Insurers in more than 100 countries are bracing for a major accounting change which could see costs spiral and more volatile earnings reports.
The introduction of a new, global accounting standard has been 20 years in the making and aims to make it easier for investors to compare how much global insurers earn from policies.
The new rule, called IFRS 17, will be introduced by the International Accounting Standards Board (IASB) and will affect 450 listed insurers who manage US$13 trillion in assets.
Analysts have warned that the changes could cost billions in compliance costs as insurers update IT systems to recalculate millions of contracts each reporting period, Reuters
The IFRS 17 framework will see insurers calculate income from policies like motor insurance to annuities, using interest rates and market information which will be updated each reporting period.
Previously, insurers could use data from when a policy was purchased.
“More of the profit from a contract will be deferred over the contract period, which could mean increased volatility in earnings,” Kevin Griffith, who is responsible for IFRS 17 at accountants EY, told Reuters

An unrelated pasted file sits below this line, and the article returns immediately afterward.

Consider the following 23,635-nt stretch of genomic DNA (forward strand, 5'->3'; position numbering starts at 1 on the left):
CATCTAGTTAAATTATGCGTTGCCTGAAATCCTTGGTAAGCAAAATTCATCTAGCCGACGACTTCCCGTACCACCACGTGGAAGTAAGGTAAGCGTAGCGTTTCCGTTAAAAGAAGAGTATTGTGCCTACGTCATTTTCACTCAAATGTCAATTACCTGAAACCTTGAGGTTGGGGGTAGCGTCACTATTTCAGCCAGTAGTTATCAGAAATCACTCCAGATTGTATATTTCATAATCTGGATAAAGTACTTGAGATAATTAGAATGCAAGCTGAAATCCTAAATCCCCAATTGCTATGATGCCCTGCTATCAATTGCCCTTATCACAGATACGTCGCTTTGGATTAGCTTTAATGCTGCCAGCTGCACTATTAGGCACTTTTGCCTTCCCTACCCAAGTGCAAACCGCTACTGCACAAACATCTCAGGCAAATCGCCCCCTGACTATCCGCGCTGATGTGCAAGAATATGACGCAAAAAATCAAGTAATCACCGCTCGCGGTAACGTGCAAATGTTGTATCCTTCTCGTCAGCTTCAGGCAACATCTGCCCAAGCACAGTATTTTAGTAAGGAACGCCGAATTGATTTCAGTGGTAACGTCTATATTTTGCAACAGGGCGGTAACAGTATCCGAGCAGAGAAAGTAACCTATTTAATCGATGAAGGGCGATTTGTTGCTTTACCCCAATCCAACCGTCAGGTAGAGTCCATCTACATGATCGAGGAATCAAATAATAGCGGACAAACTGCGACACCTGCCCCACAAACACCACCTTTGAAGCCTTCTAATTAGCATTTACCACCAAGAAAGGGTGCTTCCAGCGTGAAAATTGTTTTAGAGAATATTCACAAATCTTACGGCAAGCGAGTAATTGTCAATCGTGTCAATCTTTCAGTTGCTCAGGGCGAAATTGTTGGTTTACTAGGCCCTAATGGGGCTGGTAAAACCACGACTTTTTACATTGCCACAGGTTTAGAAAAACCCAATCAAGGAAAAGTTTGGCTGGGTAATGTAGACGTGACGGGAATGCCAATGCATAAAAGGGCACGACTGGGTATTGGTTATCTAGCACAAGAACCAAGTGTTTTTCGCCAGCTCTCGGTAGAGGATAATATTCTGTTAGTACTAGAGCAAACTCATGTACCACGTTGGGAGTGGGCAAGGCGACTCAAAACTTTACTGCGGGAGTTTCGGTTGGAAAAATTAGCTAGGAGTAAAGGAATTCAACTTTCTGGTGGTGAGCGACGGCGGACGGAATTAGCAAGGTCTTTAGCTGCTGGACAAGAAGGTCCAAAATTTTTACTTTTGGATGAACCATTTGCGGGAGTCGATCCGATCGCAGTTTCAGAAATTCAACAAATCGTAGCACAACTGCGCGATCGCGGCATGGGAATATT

. “Market reaction to this will depend on how companies manage the message to investors as a company’s fundamentals have not changed.”
Deloitte stressed that the implementation of the new standard will incur costs similar to those from Solvency II.
A survey from accounting firm Baker Tilly found that 60% of insurers are not prepared for the implementation of the new regime.
Jonathan Zeigler, CPA, partner with Baker Tilly’s insurance industry practice, said that as the first effective date of the changes approaches, firms need to review how they will be impacted.
“Implementation may affect a variety of business functions, so internal resource constraints must be considered when looking to assess and implement updated internal controls and processes,” Zeigler said, according to CPA Practice Advisor
IASB accounting rules are applied throughout the European Union, in many Asian nations and in Canada as the US is working on its own reforms.
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